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Thursday, May 20, 2021

Change Does You Good: Experience Evolution and Always-On Measurements Enable Quick Strategic Shifts

By Kathleen Lukasik — Group Director – Analytics and Insights

Throughout the past 14 months, we have witnessed consumer behaviors changing at a pace that has never been seen before. We saw brands reacting these changes in a variety of ways, such as by shifting ecommerce strategies or launching new content on channels that were less topical prior to the pandemic. These brands, who successfully adapted and reassessed options to quickly find themselves on customers’ minds, were able to adjust to this rapid change and continue to meet customers where they are – and have been seen as innovative and adaptable to the ever-changing world around us.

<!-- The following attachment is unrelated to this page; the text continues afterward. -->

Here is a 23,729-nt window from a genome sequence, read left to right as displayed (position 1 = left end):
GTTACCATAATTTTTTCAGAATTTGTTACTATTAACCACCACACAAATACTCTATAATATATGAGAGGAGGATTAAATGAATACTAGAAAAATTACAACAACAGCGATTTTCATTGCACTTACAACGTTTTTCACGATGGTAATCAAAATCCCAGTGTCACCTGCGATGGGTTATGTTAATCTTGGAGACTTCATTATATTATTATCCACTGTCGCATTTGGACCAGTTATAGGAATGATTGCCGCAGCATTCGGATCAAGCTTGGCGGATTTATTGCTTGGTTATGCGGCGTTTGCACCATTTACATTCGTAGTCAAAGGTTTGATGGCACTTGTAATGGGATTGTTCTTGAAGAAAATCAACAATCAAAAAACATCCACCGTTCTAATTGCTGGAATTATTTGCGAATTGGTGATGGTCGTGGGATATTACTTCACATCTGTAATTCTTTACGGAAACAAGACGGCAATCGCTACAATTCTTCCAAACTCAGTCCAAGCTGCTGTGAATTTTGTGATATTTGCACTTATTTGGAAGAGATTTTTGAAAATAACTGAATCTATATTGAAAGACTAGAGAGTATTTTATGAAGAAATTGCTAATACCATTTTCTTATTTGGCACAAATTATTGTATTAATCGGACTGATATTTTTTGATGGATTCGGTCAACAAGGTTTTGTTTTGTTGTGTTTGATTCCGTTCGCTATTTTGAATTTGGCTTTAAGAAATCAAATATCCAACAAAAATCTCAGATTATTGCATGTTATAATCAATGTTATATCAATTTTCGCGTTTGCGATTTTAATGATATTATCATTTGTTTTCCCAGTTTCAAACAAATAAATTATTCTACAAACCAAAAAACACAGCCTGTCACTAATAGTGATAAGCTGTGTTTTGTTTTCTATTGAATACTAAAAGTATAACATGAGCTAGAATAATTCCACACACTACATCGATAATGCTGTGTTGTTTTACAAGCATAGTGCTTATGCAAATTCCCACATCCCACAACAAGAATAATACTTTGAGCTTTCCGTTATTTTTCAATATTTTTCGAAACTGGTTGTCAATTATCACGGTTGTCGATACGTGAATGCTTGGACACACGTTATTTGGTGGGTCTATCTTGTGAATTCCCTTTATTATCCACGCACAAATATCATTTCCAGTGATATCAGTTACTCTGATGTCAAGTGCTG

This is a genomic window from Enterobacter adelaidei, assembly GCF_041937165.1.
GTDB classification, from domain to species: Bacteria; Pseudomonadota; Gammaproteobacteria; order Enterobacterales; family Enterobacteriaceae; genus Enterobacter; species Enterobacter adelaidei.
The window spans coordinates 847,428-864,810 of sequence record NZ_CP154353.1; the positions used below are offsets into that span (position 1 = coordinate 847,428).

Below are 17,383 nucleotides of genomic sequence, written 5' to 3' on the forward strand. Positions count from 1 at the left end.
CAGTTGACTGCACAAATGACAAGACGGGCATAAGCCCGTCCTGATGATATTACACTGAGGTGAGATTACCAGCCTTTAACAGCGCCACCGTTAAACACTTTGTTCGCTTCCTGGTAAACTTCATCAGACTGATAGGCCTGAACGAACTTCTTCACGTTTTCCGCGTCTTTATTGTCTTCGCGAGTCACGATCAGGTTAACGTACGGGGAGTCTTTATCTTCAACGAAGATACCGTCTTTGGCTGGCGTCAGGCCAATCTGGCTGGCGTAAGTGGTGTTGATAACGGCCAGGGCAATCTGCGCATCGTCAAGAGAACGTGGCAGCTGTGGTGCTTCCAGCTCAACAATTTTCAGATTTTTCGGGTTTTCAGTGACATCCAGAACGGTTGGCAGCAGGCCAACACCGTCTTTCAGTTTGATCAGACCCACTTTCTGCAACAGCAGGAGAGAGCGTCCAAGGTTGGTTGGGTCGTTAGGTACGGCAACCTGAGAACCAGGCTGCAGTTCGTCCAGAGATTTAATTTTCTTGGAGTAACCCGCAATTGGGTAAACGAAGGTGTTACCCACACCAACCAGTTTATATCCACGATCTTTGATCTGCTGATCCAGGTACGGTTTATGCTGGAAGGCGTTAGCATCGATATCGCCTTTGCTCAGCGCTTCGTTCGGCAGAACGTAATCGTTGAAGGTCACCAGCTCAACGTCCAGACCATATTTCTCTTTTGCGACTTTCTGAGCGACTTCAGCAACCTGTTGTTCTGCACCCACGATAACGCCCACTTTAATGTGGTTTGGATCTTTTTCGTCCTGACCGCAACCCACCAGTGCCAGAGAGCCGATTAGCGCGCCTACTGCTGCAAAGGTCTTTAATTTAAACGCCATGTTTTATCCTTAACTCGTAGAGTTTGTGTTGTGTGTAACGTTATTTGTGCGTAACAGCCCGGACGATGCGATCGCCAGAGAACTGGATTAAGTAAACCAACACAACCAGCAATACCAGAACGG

Thought: Change Does You Good: Experience Evolution and Always-On Measurements Enable Quick Strategic Shifts
Change Does You Good: Experience Evolution and Always-On Measurements Enable Quick Strategic ShiftsGroup Director – Analytics and Insights — Kathleen Lukasik
Thought: Change Does You Good: Experience Evolution and Always-On Measurements Enable Quick Strategic Shifts

Just as the complete disruption in March 2020 forced brands to rethink strategies, as the world continues to adjust to a newer-normal currently, brands must be able to understand customer wants and needs in order to overcome any obstacles and maintain relationships between the brand and its consumers. From our vantage point, we witnessed that most brands were not prepared to evaluate options and execute fast shifts, and those who did were relying on their agility to understand consumer behaviors and make quick changes.